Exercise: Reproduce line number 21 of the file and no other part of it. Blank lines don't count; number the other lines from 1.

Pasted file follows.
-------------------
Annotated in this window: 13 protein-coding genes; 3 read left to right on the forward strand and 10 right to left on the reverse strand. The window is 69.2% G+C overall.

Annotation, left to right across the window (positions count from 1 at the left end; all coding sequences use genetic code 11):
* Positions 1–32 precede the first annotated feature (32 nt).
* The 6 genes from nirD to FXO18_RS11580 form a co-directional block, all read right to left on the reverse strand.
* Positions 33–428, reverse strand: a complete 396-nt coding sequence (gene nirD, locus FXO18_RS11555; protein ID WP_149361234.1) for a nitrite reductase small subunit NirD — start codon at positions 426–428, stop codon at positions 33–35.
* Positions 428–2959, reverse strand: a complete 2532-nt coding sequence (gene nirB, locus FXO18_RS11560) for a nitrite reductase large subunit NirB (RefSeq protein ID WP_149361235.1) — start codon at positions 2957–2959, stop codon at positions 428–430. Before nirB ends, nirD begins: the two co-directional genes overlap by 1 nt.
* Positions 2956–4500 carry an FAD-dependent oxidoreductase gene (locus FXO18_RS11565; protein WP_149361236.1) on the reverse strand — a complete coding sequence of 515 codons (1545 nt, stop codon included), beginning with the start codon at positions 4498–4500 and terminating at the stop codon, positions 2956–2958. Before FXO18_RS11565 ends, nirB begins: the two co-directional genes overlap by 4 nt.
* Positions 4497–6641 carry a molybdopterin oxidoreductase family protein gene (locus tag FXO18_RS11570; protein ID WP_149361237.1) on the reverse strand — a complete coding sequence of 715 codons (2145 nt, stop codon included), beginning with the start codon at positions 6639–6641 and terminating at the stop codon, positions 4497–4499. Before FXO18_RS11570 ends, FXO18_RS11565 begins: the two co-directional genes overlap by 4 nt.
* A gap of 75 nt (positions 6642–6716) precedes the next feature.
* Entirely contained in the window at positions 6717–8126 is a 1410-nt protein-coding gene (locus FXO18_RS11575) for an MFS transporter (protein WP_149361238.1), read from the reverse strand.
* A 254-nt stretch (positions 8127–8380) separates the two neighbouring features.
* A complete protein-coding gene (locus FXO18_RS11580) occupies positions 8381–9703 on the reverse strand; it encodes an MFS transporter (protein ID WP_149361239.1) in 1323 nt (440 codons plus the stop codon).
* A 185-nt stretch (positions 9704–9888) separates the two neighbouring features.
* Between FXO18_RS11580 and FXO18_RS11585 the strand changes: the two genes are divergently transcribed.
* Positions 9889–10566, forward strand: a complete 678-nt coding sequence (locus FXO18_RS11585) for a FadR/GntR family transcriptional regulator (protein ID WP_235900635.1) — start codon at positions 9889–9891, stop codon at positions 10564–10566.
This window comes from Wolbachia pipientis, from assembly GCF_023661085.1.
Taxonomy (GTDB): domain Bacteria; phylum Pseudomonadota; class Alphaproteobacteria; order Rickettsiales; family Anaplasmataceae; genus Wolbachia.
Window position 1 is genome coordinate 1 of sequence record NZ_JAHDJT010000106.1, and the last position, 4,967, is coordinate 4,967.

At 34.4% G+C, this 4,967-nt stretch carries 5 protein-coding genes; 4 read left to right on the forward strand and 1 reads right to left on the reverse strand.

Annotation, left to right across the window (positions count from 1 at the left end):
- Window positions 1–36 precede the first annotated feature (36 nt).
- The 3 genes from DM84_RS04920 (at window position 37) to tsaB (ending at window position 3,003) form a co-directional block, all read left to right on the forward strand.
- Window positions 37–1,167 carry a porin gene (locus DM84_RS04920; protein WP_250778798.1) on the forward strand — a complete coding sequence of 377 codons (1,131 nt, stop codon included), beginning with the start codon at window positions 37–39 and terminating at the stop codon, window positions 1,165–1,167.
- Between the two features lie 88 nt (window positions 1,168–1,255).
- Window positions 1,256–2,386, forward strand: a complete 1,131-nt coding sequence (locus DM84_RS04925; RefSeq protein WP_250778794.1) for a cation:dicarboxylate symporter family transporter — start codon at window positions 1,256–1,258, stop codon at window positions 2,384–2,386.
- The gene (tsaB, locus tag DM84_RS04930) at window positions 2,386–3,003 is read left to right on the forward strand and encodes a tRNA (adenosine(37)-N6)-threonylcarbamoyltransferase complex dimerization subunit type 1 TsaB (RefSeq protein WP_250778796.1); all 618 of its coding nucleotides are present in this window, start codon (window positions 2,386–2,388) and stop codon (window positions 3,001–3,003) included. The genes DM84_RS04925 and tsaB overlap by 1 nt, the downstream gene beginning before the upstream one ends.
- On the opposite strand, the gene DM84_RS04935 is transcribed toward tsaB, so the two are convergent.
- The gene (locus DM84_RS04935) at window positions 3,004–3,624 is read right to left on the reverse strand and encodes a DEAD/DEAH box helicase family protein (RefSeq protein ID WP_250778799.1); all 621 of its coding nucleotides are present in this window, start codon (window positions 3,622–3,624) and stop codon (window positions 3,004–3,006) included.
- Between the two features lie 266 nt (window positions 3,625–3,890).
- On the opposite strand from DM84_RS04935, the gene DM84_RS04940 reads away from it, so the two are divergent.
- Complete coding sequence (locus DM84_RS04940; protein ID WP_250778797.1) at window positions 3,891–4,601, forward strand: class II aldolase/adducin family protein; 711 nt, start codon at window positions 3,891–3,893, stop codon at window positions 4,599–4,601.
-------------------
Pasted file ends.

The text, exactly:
- Window positions 1–36 precede the first annotated feature (36 nt).